Susan Sontag¹s third directorial effort and her only documentary, Promised Lands scrutinizes the ongoing Arab-Israeli conflict and the growing divisions within Jewish thought over the question of Palestinian sovereignty. Shot in Israel during the final days and immediate aftermath of the 1973 Yom Kippur War, Promised Lands is undoubtedly one of Sontag¹s most incisive examinations of contemporary Jewish consciousness, and she considered it her most personal film.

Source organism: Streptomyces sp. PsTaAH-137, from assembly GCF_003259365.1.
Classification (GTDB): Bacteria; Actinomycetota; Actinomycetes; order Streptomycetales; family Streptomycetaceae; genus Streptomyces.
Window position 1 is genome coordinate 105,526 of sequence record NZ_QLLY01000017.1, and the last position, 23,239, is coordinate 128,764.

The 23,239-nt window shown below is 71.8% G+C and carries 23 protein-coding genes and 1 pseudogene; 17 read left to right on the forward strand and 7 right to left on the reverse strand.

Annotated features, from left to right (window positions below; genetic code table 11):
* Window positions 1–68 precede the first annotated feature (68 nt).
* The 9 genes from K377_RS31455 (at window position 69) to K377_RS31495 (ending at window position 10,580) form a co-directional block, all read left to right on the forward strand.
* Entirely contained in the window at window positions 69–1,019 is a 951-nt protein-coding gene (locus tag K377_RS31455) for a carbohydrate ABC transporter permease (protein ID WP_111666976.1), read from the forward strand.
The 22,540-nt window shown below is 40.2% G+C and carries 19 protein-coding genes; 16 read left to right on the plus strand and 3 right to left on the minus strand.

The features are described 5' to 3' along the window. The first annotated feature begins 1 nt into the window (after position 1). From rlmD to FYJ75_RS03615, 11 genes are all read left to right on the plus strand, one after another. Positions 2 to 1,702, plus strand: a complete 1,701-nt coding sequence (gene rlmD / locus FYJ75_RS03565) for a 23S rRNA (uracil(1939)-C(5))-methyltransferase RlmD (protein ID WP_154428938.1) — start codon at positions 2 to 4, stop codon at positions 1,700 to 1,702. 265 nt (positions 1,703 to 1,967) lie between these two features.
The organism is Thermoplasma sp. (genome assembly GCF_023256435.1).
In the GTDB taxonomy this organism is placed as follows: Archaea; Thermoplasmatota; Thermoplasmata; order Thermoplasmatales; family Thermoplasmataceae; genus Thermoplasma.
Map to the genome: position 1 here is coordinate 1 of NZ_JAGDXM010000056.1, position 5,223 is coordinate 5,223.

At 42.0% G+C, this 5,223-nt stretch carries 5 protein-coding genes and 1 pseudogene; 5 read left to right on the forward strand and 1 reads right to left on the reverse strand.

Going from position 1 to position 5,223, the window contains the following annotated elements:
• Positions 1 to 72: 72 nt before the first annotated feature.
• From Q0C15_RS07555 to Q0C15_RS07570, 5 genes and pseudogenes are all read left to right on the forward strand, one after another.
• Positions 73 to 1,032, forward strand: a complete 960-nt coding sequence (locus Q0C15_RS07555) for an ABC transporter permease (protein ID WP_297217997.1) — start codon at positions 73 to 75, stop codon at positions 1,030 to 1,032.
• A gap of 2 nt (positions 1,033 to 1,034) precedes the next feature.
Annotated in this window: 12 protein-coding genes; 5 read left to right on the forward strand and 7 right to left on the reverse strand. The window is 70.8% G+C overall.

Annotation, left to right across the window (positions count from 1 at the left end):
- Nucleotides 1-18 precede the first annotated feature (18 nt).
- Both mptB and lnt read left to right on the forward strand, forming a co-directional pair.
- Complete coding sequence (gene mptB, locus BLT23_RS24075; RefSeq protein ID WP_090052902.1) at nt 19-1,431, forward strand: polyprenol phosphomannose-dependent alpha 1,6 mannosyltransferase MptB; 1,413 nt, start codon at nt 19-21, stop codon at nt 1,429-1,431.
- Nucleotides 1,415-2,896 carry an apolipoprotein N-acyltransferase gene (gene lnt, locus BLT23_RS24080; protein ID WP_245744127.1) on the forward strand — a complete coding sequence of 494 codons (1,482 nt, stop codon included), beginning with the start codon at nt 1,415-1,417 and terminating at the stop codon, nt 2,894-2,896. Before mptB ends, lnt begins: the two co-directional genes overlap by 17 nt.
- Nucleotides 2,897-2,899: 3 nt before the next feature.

Sontag structures the film as an antiphony between two sets of images. The first consists of observational sequences detailing moments from modern Israel: desert landscapes, patrols of roadside soldiers, old men and women at the Wailing Wall, Israeli grocery stores and movie theaters, the Jerusalem War Cemetery, a military psychiatric ward, and a wax museum depicting the official history of the state. Intercut throughout are conversations with two intellectuals: writer Yoram Kaniuk, a supporter of Palestinian rights who sees Israel shifting from its socialist roots to an American-style commercial culture, and physicist Yuval Ne¹eman, who argues for the endemic nature of Arab anti-Semitism. Though the film grants no direct access to Arab or Palestinian voices, its clear elaboration of the debate prompted Israeli censors to ban its initial release, claiming it would be "damaging to the country's morale." Stateside, Stanley Kaufman praised the film¹s Hegelian quality, writing that it presents ³not a struggle between truth and falsehood but between two opposing, partial truths.²